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Spanish colonial statues face removal after protests against ‘celebrating genocide’

Photograph: A statue of Oñate in New Mexico (Courtesy: Advanced Source Productions)

Protests in the United States have sparked debates around monuments of Spanish conquistadors, as they demanded the removal of statues glorifying the Spanish conquest of the Americas and what demonstrators have termed “a celebration of genocide”.

As demonstrations against monuments of Confederate officials and slave traders take place across the US, in the South and West of the country, protests have also demanded the removal of monuments to conquistadors such as Diego De Vargas and Juan De Oñate.

Last week, a statue of Oñate was removed in Rio Arriba county prior to a protest that was scheduled to demand its toppling whereas in Albuquerque, a protestor was shot as another statue of Oñate was attempted to be taken down. 

Oñate ruled as provincial governor in the region, leading centuries of Spanish rule, during which he ordered the massacre of 800 native Acoma people and ordered his men to cut off the right foot of at least 24 Acoma warriors.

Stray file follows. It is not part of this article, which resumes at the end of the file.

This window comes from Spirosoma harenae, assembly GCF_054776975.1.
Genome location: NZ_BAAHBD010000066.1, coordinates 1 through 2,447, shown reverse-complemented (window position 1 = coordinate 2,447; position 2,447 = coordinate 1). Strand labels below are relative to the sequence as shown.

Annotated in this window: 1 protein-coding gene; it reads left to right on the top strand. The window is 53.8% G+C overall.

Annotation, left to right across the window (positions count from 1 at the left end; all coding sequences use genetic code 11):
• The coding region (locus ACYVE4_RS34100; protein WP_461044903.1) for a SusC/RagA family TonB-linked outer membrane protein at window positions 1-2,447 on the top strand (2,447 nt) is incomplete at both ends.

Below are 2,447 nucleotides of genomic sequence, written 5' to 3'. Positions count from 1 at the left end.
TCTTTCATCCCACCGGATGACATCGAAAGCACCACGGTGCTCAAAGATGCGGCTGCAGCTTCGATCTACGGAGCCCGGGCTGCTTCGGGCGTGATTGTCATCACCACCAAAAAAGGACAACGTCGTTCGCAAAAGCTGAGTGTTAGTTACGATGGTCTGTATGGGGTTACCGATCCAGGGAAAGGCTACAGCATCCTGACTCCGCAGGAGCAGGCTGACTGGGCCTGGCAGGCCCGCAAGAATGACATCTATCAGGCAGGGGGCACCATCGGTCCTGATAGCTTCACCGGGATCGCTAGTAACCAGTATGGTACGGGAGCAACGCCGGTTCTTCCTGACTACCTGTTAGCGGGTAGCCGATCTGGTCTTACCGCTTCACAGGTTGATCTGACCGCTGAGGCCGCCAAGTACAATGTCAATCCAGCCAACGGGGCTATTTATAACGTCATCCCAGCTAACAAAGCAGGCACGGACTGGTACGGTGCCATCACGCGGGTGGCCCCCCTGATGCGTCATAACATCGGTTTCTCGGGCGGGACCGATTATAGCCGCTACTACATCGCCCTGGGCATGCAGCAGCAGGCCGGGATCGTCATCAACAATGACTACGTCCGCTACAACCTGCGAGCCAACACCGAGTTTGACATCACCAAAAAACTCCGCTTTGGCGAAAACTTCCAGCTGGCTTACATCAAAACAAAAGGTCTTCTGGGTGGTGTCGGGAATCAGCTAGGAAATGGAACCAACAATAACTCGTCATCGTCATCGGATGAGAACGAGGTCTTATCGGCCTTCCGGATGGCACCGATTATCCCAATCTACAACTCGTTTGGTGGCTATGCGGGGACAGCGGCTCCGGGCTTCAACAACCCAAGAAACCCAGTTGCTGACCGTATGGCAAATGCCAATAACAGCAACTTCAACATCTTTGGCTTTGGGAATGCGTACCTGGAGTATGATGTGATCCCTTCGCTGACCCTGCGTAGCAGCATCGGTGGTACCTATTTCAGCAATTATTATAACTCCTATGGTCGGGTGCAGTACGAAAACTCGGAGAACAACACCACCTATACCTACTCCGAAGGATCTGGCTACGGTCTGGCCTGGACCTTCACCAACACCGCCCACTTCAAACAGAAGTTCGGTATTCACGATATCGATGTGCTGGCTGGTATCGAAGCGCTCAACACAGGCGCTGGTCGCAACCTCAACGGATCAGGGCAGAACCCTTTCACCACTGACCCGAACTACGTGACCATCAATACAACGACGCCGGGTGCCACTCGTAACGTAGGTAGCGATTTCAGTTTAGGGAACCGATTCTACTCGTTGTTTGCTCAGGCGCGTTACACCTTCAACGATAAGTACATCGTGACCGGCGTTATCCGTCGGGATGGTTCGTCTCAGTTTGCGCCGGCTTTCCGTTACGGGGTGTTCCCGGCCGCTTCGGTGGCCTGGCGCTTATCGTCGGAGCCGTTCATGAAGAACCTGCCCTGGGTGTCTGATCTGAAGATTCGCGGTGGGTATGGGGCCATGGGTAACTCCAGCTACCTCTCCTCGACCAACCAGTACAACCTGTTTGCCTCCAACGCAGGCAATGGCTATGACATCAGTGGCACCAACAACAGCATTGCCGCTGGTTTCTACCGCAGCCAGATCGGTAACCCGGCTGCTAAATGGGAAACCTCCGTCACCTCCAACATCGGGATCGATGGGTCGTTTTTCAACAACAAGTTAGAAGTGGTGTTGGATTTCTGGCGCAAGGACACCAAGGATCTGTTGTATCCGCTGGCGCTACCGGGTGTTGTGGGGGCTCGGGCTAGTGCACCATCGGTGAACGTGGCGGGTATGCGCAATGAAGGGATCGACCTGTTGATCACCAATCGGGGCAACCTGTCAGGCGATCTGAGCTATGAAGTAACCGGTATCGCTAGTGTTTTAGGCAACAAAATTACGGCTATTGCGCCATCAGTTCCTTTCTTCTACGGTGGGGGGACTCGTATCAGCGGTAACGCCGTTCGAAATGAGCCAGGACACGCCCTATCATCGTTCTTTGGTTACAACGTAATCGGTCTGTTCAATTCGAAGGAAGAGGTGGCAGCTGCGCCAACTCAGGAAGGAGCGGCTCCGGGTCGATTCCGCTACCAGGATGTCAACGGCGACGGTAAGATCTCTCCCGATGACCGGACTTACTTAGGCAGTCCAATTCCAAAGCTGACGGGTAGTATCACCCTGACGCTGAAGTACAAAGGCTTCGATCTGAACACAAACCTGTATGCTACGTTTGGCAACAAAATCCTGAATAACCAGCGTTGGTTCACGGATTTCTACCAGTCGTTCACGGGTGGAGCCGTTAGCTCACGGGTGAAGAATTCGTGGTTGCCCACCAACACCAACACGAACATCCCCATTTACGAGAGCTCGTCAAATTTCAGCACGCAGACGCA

“Who are we calling heroes?” asked Jennifer Marley, an indigenous activist. “It’s a celebration of genocide. An erasure of indigenous people.”

“It’s a win,” said Luis Pena an activist who started a petition calling for the statue to be removed. “Symbols are important, they shape the way we ingest the world … In reclaiming these symbols, we get a chance to tell a side of history that has been left out of the books.”

At least 10 monuments of Confederate officials have been removed in the last month alone, according to the Southern Poverty Law Center.

See more from the Guardian here, the New York Times here and the AP here.